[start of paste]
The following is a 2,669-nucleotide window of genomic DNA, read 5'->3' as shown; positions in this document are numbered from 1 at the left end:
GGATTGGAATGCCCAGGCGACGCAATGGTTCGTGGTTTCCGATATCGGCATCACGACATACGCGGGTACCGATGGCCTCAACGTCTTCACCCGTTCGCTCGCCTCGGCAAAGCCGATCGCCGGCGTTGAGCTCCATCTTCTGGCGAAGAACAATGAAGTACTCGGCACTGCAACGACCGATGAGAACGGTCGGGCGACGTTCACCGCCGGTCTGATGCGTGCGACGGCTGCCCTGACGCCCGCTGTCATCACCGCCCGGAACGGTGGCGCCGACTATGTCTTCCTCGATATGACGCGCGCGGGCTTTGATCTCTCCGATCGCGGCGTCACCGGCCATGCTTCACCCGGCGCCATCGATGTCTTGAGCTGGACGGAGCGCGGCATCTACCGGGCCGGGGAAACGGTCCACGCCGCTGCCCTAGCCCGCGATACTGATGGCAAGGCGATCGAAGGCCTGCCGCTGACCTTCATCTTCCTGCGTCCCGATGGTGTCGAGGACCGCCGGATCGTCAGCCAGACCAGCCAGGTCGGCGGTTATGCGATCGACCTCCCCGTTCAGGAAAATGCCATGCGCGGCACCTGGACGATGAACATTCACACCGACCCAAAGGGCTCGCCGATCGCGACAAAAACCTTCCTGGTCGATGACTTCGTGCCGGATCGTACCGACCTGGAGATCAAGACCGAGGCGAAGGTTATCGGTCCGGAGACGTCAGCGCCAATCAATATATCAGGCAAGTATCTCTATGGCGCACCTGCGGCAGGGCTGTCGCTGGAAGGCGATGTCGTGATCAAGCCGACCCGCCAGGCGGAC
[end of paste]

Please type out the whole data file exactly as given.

The following is a 2,669-nucleotide window of genomic DNA, read 5'->3' as shown; positions in this document are numbered from 1 at the left end:
GGATTGGAATGCCCAGGCGACGCAATGGTTCGTGGTTTCCGATATCGGCATCACGACATACGCGGGTACCGATGGCCTCAACGTCTTCACCCGTTCGCTCGCCTCGGCAAAGCCGATCGCCGGCGTTGAGCTCCATCTTCTGGCGAAGAACAATGAAGTACTCGGCACTGCAACGACCGATGAGAACGGTCGGGCGACGTTCACCGCCGGTCTGATGCGTGCGACGGCTGCCCTGACGCCCGCTGTCATCACCGCCCGGAACGGTGGCGCCGACTATGTCTTCCTCGATATGACGCGCGCGGGCTTTGATCTCTCCGATCGCGGCGTCACCGGCCATGCTTCACCCGGCGCCATCGATGTCTTGAGCTGGACGGAGCGCGGCATCTACCGGGCCGGGGAAACGGTCCACGCCGCTGCCCTAGCCCGCGATACTGATGGCAAGGCGATCGAAGGCCTGCCGCTGACCTTCATCTTCCTGCGTCCCGATGGTGTCGAGGACCGCCGGATCGTCAGCCAGACCAGCCAGGTCGGCGGTTATGCGATCGACCTCCCCGTTCAGGAAAATGCCATGCGCGGCACCTGGACGATGAACATTCACACCGACCCAAAGGGCTCGCCGATCGCGACAAAAACCTTCCTGGTCGATGACTTCGTGCCGGATCGTACCGACCTGGAGATCAAGACCGAGGCGAAGGTTATCGGTCCGGAGACGTCAGCGCCAATCAATATATCAGGCAAGTATCTCTATGGCGCACCTGCGGCAGGGCTGTCGCTGGAAGGCGATGTCGTGATCAAGCCGACCCGCCAGGCGGAC